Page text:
Cricket farming

Cricket farming

Over the years people have farmed a lot of things. Plants are an obvious choice – whether it is corn, wheat, or perhaps tomatoes, plant farming has been a thing for a long time. Some people prefer to farm animals instead of plants. They can farm sheep, pigs, cows, but it is also possible to farm some other animals which are a bit more uncommon, such as snails or even snakes.

This article will talk about one of the possible farm animals that are on the weirder side, and this animal is the cricket. Yeah, we are going to talk about how to farm bugs. 

When you see a cricket in your home, it is most likely that your first instinct is to take a slipper and proceed to stomp it. Well, maybe this article will change your opinion. While disgusting to most people, crickets are actually really healthy. There is a reason why they are one of the most commonly found animals in other insects’ intestines. They can serve as an amazing food source, however weird that may sound.

 

Crickets in other cultures

While crickets can be found all over the globe, their usage as pets and food stems mostly from Asian countries. It is said that in China they actually use crickets as fighting animals, as inhumane as that may sound. They also sell them as caged pets.

In other Asian countries, especially in the southern part which houses countries such as Thailand, Vietnam, and Laos, crickets are consumed as a snack after being cleaned and deep-fried. It is estimated that Thailand on its own produces more than 7,5 thousand tonnes of crickets per annum.

Therefore, it seems cricket farming is not a huge deal in other countries. Why not jump on the ever-growing hype train and start your own cricket farm?

 

Cricket farming

Unlike other farm options that require vast amounts of free farmland, cricket farming is a very viable farming choice to do basically anywhere since crickets can be farmed both outdoors and even indoors. They are small enough to not require huge amounts of space. Just be careful not to accidentally release them all over your house. 

So, why choose crickets as your farm animals? 

 

Amount of space needed

Well, the first reason is already given. If you want to have either sheep or cows as your farm animals, the first obstacle you are going to find yourself facing is the fact that they need huge amounts of farmland. Both of these are grazing animals which eat most of the day, and for that, they need to walk around and find their own grass to eat. This requires significant investment if you do not already possess significant farmland. Pigs and chicken may require less room, but they still need a building that will serve as a shelter. So do rabbits, which need their enclosures.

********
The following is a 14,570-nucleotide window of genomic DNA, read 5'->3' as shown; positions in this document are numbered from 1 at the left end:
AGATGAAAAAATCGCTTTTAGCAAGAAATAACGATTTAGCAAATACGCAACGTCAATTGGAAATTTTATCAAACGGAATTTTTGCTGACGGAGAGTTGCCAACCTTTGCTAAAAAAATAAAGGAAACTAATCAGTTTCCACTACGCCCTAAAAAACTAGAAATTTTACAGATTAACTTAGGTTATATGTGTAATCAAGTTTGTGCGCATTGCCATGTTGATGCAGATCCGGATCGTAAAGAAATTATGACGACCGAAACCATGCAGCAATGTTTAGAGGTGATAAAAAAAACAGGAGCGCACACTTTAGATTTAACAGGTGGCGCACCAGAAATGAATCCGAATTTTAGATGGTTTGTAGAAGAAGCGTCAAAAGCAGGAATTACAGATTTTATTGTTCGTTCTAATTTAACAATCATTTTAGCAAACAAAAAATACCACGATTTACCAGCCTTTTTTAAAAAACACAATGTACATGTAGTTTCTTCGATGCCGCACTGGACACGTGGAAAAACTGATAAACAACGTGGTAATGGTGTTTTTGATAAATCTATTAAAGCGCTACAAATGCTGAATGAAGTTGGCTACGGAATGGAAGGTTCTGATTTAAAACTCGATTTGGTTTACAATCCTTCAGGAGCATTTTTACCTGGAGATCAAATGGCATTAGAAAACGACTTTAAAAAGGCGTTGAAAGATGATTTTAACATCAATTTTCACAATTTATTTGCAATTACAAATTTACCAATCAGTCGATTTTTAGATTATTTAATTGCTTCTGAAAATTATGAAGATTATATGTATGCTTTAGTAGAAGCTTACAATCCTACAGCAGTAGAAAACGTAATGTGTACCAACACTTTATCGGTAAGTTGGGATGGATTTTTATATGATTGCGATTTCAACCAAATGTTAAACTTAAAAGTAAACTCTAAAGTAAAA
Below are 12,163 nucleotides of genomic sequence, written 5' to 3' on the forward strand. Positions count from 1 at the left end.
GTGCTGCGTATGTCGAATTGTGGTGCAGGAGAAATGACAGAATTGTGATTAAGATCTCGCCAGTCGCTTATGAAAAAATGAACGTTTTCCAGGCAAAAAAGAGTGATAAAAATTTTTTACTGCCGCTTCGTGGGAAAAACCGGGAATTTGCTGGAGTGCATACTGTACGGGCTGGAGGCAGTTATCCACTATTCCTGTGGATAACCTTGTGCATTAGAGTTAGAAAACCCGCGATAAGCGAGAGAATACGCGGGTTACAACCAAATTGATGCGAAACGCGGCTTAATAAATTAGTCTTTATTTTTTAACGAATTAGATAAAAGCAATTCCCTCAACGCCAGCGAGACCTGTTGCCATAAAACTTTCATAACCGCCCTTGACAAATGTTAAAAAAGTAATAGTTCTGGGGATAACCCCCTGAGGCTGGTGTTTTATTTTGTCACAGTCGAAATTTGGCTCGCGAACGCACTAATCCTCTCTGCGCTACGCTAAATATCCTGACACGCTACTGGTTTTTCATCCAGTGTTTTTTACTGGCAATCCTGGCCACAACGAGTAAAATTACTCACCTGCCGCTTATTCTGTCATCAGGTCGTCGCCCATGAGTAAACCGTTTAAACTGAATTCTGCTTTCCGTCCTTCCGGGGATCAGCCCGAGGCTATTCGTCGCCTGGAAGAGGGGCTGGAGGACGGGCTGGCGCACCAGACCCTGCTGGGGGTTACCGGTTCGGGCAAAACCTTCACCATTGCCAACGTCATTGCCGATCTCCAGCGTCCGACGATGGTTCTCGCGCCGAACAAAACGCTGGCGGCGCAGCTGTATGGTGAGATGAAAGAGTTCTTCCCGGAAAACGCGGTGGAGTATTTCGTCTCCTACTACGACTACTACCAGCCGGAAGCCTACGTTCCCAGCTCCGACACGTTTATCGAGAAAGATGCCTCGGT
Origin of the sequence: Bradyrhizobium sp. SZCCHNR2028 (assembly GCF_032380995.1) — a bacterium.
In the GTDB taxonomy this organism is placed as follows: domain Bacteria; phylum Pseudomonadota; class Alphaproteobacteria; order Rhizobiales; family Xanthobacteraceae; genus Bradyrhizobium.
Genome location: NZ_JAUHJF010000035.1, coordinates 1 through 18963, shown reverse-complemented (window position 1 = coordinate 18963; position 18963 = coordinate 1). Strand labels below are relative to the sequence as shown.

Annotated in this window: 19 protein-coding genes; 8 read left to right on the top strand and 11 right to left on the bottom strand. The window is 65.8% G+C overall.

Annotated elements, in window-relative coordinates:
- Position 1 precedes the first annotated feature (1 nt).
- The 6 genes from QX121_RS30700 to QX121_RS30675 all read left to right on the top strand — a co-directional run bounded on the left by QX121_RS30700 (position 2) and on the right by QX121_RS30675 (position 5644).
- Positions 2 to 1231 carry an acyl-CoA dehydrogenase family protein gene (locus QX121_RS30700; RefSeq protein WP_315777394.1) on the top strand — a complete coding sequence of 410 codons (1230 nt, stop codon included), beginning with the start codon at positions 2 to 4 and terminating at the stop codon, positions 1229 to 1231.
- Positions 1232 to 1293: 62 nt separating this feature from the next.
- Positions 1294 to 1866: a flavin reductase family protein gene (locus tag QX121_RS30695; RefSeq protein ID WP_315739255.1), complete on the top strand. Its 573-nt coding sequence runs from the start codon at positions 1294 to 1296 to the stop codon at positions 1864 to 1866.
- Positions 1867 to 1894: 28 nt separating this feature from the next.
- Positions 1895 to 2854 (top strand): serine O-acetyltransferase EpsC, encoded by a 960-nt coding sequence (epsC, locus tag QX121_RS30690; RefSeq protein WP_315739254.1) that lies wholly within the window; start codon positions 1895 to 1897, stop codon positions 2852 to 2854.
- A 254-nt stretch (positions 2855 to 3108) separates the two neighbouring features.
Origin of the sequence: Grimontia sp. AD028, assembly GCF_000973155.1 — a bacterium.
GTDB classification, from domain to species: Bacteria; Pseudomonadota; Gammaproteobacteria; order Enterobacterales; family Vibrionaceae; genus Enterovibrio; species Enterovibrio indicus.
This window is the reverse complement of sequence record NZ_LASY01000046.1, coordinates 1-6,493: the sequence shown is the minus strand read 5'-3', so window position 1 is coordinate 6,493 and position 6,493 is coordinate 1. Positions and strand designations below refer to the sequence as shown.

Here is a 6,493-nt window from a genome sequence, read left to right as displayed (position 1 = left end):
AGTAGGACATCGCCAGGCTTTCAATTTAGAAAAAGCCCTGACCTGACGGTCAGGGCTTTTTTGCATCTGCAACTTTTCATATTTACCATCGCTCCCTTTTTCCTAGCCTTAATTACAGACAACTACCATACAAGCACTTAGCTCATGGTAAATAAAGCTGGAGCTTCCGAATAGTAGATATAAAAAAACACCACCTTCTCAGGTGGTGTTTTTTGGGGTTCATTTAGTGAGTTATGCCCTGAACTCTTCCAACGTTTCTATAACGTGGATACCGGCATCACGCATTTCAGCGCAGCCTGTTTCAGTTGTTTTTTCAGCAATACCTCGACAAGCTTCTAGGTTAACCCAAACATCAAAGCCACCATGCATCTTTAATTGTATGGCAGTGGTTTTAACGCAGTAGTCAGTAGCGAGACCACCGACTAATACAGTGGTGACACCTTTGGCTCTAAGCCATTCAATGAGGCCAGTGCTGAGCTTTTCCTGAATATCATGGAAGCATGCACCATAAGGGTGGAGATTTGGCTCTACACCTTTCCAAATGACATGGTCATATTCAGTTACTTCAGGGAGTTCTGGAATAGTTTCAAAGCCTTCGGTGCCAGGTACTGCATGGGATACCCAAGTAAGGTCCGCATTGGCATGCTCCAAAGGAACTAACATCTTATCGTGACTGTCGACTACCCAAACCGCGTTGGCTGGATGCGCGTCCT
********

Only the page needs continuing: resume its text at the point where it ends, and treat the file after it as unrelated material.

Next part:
As opposed to this, crickets are kept in storage bins. You can go to the local general store and pick up a couple of storage bins. We’ll get into how big they need to be later on.

 

Amazing food source

Yeah, we get it. Eating bugs is gross. However, hear us out. Crickets are an amazing protein source. In 100 grams of crickets, if fresh you will find 20 grams of protein, which is close to or on par with chicken! If dried, in 100 grams you can even find close to 70 grams of protein! That is literally unparalleled in the animal world. On top of this, crickets also have very low calories numbers, which makes it a perfect diet food and/or a great low calories snack. You know, once you get all over the whole “eating bugs” thing.

What’s even better is the fact that crickets can be used as a secondary farm animal to supplement your original farm animals or even pets with a live feed. All the above-stated diet benefits apply to animals as well. Cats, dogs, birds, fish will all eat crickets and love it.

 

Additional income

In today’s world, it is not expected that your farm will be used only to keep yourself fed. People expand or even create their own markets, and it is safe to say that cricket farming is an almost untapped market. 

The biggest way of making money with a cricket farm is selling them to pet shops that will use them to feed their animals. Other people may want to buy cricket products – one of the biggest ones is cricket flour. While this is not something you may want to do at the very beginning, it is worth mentioning that cricket flour can be used in a variety of ways, as its contents allow it to be an additive in foods such as pasta, bread, protein bars, food for pets and livestock feed, etc.

It is even stated that the potential that cricket farms have can be one of the solutions to the growing food crisis in the world over the coming years. So, why not start now?

 

Starting your cricket farm

A small cricket farm is very easy to set up and startup. If you follow these steps, you will have your farm running in no time whatsoever.

You will need live crickets (around 500 of them), a storage lid which has smooth walls, and is tall enough for the crickets not to jump out of. To be safe, go for a 20-gallon storage bin. You need two of them – one for the adults and one for the baby crickets. 

The most important thing when breeding crickets is the temperature – you need to keep them at a constant temperature of 80 to 90 degrees Fahrenheit (32.2 degrees Celsius). The closer to 90, the faster they will breed, but you should not go over this limit.

You should not forget about the ventilation either – cutting small holes in the lids will be enough so the crickets do not suffocate. Cover it with window screen – it will have holes big enough to allow air in and out but small enough to keep the crickets inside.